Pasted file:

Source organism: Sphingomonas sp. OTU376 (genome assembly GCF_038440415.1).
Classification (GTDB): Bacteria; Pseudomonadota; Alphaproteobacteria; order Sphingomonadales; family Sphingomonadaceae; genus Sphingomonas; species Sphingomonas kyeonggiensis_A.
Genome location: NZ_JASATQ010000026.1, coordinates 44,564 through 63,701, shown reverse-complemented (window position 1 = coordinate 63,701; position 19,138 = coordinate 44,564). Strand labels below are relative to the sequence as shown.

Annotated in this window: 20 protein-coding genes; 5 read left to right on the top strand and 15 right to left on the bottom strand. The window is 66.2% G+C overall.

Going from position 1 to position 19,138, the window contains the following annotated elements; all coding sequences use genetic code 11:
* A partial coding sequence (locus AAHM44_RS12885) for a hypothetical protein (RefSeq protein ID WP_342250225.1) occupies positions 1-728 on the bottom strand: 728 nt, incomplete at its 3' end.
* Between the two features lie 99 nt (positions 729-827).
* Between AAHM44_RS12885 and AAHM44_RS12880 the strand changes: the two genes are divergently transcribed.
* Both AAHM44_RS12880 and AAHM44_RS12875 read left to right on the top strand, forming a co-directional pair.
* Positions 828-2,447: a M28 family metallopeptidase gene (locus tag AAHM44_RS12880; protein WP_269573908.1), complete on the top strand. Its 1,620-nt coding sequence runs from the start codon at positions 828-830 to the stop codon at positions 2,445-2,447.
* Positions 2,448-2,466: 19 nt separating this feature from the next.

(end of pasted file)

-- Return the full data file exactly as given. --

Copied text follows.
Source organism: Sphingomonas sp. OTU376 (genome assembly GCF_038440415.1).
Classification (GTDB): Bacteria; Pseudomonadota; Alphaproteobacteria; order Sphingomonadales; family Sphingomonadaceae; genus Sphingomonas; species Sphingomonas kyeonggiensis_A.
Genome location: NZ_JASATQ010000026.1, coordinates 44,564 through 63,701, shown reverse-complemented (window position 1 = coordinate 63,701; position 19,138 = coordinate 44,564). Strand labels below are relative to the sequence as shown.

Annotated in this window: 20 protein-coding genes; 5 read left to right on the top strand and 15 right to left on the bottom strand. The window is 66.2% G+C overall.

Going from position 1 to position 19,138, the window contains the following annotated elements; all coding sequences use genetic code 11:
* A partial coding sequence (locus AAHM44_RS12885) for a hypothetical protein (RefSeq protein ID WP_342250225.1) occupies positions 1-728 on the bottom strand: 728 nt, incomplete at its 3' end.
* Between the two features lie 99 nt (positions 729-827).
* Between AAHM44_RS12885 and AAHM44_RS12880 the strand changes: the two genes are divergently transcribed.
* Both AAHM44_RS12880 and AAHM44_RS12875 read left to right on the top strand, forming a co-directional pair.
* Positions 828-2,447: a M28 family metallopeptidase gene (locus tag AAHM44_RS12880; protein WP_269573908.1), complete on the top strand. Its 1,620-nt coding sequence runs from the start codon at positions 828-830 to the stop codon at positions 2,445-2,447.
* Positions 2,448-2,466: 19 nt separating this feature from the next.